Central American Customs Offices: Obstacle to Development

The competitiveness of the economies of the isthmus is being impaired by the inefficiency of the bureaucracy in the management of customs offices in the region.

Friday, January 10, 2014

The bureaucracy at customs offices has become a serious problem for the Central American region. Among other things it generates increases in the costs of exporting because of the procedures that must be paid for, loss of perishable goods and delays in production in processes that have to wait for raw materials.

The current deadlock in the Salvadoran customs is a good example of this: According to Jorge Briz, president of the Guatemalan Chamber of Commerce, "... El Salvador is the second most important trading partner of its neighbor country and when there are problems Guatemalan traders lose $5 million a day. "

"What message is being sent to investors when there are these inefficiencies which are so serious for the region?" he asked.

More on this topic

Governments Hinder Intra-Regional Trade

July 2014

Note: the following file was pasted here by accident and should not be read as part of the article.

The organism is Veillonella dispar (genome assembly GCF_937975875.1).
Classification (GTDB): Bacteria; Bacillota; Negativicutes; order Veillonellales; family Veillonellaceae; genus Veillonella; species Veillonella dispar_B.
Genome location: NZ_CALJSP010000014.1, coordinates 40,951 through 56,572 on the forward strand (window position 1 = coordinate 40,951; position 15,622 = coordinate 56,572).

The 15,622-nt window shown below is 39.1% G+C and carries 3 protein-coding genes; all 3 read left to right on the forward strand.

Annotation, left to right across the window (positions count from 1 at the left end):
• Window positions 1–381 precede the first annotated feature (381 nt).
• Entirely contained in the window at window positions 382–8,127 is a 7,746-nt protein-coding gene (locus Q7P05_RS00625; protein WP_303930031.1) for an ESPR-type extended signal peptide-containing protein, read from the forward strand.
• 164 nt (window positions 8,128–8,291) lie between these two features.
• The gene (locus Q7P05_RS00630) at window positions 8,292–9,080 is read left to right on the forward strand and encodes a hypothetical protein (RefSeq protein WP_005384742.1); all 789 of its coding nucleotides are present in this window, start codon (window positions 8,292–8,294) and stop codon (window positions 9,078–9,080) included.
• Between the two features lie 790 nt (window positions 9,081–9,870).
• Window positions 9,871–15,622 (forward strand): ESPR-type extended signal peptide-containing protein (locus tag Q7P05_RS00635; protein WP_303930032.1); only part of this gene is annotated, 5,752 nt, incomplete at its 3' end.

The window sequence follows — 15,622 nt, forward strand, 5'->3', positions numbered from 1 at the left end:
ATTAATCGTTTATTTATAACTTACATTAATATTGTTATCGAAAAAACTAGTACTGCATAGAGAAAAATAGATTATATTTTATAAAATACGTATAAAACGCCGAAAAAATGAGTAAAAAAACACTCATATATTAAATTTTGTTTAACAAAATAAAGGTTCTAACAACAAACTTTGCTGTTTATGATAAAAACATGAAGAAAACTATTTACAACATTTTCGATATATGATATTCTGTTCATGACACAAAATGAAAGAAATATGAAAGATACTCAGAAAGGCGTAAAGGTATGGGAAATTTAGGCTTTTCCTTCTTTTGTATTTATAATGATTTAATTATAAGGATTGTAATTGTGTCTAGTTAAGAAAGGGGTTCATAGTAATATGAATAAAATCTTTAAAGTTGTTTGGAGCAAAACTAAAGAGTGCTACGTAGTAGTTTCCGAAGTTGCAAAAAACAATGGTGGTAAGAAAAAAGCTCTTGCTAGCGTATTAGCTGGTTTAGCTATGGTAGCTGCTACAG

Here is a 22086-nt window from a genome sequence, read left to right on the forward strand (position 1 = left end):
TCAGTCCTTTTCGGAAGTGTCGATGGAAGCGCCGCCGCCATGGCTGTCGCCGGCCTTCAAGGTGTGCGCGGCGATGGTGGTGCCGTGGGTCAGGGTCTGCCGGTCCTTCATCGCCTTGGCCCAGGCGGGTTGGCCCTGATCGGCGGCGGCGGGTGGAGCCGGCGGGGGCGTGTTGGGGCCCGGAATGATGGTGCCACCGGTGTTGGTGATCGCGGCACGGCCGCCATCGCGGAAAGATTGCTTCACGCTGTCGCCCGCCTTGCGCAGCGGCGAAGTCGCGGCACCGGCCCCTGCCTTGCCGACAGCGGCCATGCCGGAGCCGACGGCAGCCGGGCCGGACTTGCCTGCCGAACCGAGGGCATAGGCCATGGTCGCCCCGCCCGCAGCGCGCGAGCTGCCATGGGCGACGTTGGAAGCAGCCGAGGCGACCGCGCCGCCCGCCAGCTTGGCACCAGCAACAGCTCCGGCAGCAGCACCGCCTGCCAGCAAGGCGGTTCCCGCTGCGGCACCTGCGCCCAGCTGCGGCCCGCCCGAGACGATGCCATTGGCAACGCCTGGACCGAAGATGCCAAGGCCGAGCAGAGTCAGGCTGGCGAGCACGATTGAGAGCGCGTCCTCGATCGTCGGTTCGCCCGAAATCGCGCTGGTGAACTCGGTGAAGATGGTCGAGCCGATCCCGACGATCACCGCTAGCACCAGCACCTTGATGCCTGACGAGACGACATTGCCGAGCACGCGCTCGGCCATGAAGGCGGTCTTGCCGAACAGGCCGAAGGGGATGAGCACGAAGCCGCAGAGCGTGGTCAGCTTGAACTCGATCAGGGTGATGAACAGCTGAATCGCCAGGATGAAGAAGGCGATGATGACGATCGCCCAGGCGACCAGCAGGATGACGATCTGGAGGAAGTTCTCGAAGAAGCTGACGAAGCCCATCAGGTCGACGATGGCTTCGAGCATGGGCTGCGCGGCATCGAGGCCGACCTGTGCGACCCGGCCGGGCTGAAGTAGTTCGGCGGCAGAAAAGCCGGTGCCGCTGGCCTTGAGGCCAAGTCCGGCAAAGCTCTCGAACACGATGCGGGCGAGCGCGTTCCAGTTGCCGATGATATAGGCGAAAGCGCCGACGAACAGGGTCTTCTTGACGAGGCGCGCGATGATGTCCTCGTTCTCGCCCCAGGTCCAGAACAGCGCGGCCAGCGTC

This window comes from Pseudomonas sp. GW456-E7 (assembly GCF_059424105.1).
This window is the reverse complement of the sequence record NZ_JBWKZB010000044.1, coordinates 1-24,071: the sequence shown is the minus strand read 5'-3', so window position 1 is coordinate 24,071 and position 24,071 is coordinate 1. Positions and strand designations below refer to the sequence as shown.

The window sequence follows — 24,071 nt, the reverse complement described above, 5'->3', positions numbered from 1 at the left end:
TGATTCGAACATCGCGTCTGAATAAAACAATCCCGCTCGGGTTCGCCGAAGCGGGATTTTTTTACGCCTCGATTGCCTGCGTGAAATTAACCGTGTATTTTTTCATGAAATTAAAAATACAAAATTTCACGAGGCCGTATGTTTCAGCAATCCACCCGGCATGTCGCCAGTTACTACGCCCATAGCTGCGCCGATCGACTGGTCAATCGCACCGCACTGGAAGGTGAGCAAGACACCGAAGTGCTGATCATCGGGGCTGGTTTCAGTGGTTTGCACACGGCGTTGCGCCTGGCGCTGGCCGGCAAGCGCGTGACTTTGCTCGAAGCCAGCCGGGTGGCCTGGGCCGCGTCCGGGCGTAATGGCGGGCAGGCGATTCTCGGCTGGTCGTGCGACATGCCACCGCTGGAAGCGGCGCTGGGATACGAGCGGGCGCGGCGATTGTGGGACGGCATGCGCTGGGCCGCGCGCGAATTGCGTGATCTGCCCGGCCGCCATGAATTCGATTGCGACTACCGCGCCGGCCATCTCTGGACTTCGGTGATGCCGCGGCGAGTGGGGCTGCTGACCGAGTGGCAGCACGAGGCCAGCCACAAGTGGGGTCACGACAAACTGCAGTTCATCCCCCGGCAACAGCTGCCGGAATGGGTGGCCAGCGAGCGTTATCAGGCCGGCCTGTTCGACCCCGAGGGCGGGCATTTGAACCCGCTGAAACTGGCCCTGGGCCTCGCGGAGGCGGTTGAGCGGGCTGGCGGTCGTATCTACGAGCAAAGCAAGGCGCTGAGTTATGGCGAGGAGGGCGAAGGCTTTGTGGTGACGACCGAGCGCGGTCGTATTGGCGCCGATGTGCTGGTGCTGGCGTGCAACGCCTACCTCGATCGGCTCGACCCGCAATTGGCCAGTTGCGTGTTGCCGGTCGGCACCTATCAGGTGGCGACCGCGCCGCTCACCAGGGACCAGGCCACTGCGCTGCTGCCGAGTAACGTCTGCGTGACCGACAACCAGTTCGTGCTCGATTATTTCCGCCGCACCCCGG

Despite the antiquity of the efforts for Central American integration and for the Customs Union the obstacles to trade between the countries on the isthmus presented by customs offices are notorious.

The Federation of Chambers and Associations of Exporters of Central America (Fecaxca) is once again calling for policies and common strategies for standards and customs procedures.

Less Bureaucracy in Customs Offices

December 2013

The World Trade Organization has managed to make its first agreement in 22 years on measures to remove barriers to trade by simplifying customs procedures.

The agreement reached in Bali could mean an increase of 1 trillion dollars in global trade.

Part II of the draft of the ministerial declaration of Bali is related to Trade Facilitation and establishes the customs procedures which must be undertaken by signatory countries.

Customs Still a Problem

February 2012

Instead of being reduced, bureaucracy at the Central American borders is becoming increasingly burdensome, complicating and making intra regional trade more expensive.

Constant delays which increase transportation costs, lack of progress in the streamlining of customs procedures and a perceived stagnation of the customs and economic integration project are the most pressing problems observed by business associations in Central America.

Business Optimism in Guatemala with Funes

March 2009

Guatemalan business leaders are optimistic about the election of the new president of El Salvador.

La Prensa Libre of Guatemala published the comments of several business leaders about future trade relations with El Salvador, which accounted for $973 million in exports and $692 million in imports in 2008.

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